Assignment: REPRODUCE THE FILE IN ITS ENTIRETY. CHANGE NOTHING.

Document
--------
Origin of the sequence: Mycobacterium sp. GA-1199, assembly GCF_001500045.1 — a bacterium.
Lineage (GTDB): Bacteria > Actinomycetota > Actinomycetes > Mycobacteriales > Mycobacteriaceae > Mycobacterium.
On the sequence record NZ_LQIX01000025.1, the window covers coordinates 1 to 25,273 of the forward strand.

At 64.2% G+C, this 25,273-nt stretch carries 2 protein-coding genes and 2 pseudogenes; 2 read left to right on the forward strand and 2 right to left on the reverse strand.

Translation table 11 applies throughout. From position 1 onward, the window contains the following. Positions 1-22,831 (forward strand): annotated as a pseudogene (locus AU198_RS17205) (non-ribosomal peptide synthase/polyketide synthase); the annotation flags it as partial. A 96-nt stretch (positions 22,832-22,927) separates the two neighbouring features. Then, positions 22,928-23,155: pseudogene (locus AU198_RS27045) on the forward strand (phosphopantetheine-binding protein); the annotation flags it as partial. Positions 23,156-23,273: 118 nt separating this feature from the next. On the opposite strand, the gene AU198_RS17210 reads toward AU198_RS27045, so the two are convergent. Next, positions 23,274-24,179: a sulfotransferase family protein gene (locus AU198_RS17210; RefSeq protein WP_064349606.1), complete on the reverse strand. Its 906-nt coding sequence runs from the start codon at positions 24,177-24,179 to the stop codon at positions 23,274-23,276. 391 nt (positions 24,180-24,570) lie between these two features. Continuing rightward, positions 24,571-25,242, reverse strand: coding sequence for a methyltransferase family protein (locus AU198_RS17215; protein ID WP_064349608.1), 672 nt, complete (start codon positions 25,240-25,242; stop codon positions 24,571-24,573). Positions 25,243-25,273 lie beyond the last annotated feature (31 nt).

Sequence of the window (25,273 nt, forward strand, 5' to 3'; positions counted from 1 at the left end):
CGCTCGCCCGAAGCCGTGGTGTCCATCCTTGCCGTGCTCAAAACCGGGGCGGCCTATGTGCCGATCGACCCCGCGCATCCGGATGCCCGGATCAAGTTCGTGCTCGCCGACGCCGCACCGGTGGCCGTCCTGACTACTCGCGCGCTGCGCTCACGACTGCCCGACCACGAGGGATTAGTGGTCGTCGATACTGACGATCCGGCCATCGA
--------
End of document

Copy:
Origin of the sequence: Mycobacterium sp. GA-1199, assembly GCF_001500045.1 — a bacterium.
Lineage (GTDB): Bacteria > Actinomycetota > Actinomycetes > Mycobacteriales > Mycobacteriaceae > Mycobacterium.
On the sequence record NZ_LQIX01000025.1, the window covers coordinates 1 to 25,273 of the forward strand.

At 64.2% G+C, this 25,273-nt stretch carries 2 protein-coding genes and 2 pseudogenes; 2 read left to right on the forward strand and 2 right to left on the reverse strand.

Translation table 11 applies throughout. From position 1 onward, the window contains the following. Positions 1-22,831 (forward strand): annotated as a pseudogene (locus AU198_RS17205) (non-ribosomal peptide synthase/polyketide synthase); the annotation flags it as partial. A 96-nt stretch (positions 22,832-22,927) separates the two neighbouring features. Then, positions 22,928-23,155: pseudogene (locus AU198_RS27045) on the forward strand (phosphopantetheine-binding protein); the annotation flags it as partial. Positions 23,156-23,273: 118 nt separating this feature from the next. On the opposite strand, the gene AU198_RS17210 reads toward AU198_RS27045, so the two are convergent. Next, positions 23,274-24,179: a sulfotransferase family protein gene (locus AU198_RS17210; RefSeq protein WP_064349606.1), complete on the reverse strand. Its 906-nt coding sequence runs from the start codon at positions 24,177-24,179 to the stop codon at positions 23,274-23,276. 391 nt (positions 24,180-24,570) lie between these two features. Continuing rightward, positions 24,571-25,242, reverse strand: coding sequence for a methyltransferase family protein (locus AU198_RS17215; protein ID WP_064349608.1), 672 nt, complete (start codon positions 25,240-25,242; stop codon positions 24,571-24,573). Positions 25,243-25,273 lie beyond the last annotated feature (31 nt).

Sequence of the window (25,273 nt, forward strand, 5' to 3'; positions counted from 1 at the left end):
CGCTCGCCCGAAGCCGTGGTGTCCATCCTTGCCGTGCTCAAAACCGGGGCGGCCTATGTGCCGATCGACCCCGCGCATCCGGATGCCCGGATCAAGTTCGTGCTCGCCGACGCCGCACCGGTGGCCGTCCTGACTACTCGCGCGCTGCGCTCACGACTGCCCGACCACGAGGGATTAGTGGTCGTCGATACTGACGATCCGGCCATCGA